Philadelphia City Council's proposed redistricting map draws scrutiny
Philadelphia legislators are weighing a proposed political map that a good government group says could face legal challenges.
What's happening: The city's Committee of the Whole, which is made up of all city councilmembers, will take up Council President Darrell Clarke's redistricting proposal at a virtual hearing Wednesday, starting at 10am.
Why it matters: The map will determine the city's 10 legislative political boundaries for the next decade.
- City councilmembers are tasked with approving a map by Feb. 12 — or they'll face having their paychecks withheld.
What they're saying: Joe Grace, the council president's spokesperson, said Clarke had consulted with legislators and their staff to develop the proposal addressing population changes across the city.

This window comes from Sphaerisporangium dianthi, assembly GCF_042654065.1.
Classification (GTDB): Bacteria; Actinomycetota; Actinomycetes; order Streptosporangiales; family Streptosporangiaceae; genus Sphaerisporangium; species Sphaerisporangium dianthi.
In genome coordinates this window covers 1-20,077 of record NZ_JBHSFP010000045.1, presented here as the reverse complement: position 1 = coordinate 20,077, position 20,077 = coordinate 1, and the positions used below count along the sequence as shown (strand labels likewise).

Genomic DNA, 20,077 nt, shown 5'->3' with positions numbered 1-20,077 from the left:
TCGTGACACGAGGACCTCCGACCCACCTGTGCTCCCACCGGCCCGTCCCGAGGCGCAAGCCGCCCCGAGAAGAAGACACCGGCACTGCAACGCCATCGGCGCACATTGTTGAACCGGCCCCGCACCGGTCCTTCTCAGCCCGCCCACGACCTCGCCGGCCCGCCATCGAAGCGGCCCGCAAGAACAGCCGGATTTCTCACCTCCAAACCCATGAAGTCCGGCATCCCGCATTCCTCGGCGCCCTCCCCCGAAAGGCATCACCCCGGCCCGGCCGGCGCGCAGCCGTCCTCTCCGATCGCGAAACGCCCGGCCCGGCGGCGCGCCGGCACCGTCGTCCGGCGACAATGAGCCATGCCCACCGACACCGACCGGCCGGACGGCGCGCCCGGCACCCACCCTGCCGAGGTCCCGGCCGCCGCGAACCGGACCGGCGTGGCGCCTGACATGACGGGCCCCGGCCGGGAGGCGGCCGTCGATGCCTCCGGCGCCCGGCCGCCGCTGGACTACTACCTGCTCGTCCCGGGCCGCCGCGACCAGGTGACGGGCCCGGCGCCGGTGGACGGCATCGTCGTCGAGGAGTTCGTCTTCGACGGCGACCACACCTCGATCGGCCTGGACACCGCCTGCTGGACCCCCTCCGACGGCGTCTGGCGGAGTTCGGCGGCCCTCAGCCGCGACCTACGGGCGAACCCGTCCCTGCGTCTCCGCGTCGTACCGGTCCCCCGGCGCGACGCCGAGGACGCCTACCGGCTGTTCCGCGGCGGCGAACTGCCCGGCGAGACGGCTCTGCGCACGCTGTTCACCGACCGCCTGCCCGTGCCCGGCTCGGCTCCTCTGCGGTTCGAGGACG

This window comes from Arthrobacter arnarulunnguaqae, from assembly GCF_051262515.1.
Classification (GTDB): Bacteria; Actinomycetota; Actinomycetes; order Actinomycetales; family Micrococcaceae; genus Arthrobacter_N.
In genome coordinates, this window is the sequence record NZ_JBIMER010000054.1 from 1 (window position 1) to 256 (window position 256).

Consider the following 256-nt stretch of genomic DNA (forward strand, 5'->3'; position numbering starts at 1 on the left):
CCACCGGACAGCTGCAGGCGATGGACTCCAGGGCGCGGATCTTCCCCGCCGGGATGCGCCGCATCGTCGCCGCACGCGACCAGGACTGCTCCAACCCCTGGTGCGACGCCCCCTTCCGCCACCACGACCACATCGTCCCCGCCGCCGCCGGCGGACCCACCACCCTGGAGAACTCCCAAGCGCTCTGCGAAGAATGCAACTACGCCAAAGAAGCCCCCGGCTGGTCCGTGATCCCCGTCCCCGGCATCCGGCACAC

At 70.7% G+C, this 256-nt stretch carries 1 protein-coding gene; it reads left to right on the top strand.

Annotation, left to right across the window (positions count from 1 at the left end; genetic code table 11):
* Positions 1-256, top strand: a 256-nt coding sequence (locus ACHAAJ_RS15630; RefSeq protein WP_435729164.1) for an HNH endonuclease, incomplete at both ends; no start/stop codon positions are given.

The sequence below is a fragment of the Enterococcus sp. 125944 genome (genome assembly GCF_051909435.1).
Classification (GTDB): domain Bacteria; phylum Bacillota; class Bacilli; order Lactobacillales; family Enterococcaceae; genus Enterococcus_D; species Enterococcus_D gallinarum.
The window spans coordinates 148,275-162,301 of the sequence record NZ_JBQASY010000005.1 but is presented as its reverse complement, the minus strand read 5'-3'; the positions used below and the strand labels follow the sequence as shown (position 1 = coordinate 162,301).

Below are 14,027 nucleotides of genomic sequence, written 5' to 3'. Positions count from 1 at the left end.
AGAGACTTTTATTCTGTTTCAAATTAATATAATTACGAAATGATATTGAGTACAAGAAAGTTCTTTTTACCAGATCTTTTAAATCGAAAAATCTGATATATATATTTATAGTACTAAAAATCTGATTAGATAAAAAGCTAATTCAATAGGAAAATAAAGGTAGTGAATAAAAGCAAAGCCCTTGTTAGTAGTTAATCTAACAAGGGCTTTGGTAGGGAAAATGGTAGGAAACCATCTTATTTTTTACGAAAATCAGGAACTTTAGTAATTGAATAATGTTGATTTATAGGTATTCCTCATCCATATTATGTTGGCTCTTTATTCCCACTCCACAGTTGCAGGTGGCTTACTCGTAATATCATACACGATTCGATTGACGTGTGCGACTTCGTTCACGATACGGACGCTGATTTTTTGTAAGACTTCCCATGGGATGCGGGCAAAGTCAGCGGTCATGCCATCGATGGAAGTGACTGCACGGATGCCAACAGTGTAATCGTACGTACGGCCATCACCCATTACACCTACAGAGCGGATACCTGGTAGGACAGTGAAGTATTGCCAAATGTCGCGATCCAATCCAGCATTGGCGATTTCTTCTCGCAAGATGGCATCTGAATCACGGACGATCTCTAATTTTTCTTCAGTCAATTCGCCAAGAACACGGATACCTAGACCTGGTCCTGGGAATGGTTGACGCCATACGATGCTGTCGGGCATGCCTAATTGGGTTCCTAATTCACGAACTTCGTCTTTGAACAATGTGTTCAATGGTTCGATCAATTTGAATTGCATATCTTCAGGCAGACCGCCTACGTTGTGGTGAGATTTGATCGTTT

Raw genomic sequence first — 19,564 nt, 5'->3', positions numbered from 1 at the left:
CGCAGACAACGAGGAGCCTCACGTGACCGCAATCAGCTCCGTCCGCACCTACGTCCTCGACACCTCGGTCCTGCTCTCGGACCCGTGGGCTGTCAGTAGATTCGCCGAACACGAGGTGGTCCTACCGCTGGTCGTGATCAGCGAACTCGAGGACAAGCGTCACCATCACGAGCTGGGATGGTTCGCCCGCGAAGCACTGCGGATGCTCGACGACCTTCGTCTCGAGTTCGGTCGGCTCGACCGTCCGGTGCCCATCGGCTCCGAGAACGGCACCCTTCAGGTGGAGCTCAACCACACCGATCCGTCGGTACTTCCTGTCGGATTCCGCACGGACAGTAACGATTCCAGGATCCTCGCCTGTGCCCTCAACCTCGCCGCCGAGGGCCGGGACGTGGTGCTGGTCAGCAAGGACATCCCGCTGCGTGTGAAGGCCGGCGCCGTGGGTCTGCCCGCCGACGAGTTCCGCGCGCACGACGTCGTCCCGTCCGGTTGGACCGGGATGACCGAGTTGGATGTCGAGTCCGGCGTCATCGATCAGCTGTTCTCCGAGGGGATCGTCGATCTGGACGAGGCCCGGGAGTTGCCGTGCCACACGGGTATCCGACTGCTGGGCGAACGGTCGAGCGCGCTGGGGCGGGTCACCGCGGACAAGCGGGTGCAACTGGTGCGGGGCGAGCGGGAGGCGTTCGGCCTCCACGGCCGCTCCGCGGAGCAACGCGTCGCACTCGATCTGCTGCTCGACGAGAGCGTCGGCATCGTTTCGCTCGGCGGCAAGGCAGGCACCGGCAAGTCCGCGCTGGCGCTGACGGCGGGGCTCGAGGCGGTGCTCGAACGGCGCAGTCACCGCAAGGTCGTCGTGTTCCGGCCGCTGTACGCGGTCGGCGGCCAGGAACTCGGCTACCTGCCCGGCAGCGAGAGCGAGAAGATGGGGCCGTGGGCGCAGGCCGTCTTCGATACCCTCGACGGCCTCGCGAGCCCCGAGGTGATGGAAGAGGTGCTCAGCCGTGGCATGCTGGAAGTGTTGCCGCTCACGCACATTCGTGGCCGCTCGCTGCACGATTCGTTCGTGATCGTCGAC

- "It's always possible there will be some changes in the plan, based on feedback obtained at the hearing, which we look forward to hearing," Grace said.
The other side: Pat Christmas, policy director for the Committee of Seventy, expressed concern about the plans for Northwest Philadelphia's 4th District.
- He said the proposed boundaries raise red flags due to the lower population compared to other districts.
Between the lines: Each district should have between 168,400 and 152,400 residents, a range that ensures political power is spread evenly and maintains the "one-person, one-vote" principle of election law, Christmas said.
- Yet the proposed 4th District includes only 150,217 people — a population drop of more than 10,000 people compared to the current map, according to the committee.
Zoom out: Christmas warned that legislators should plan for slow population growth in both the 4th and 8th Districts and increases elsewhere in the coming years so as to avoid a "population bomb in the next redistricting cycle."
- "It's a real challenge to try to figure out where to pull people, from one district or another, without necessarily causing a ripple effect throughout the city," he said.
Of note: Christmas is expected to testify at Wednesday's hearing.
What to watch: Councilmembers will likely tweak the proposal during the hearing and pass it out of committee, setting up a potential final vote as early as Feb. 3.
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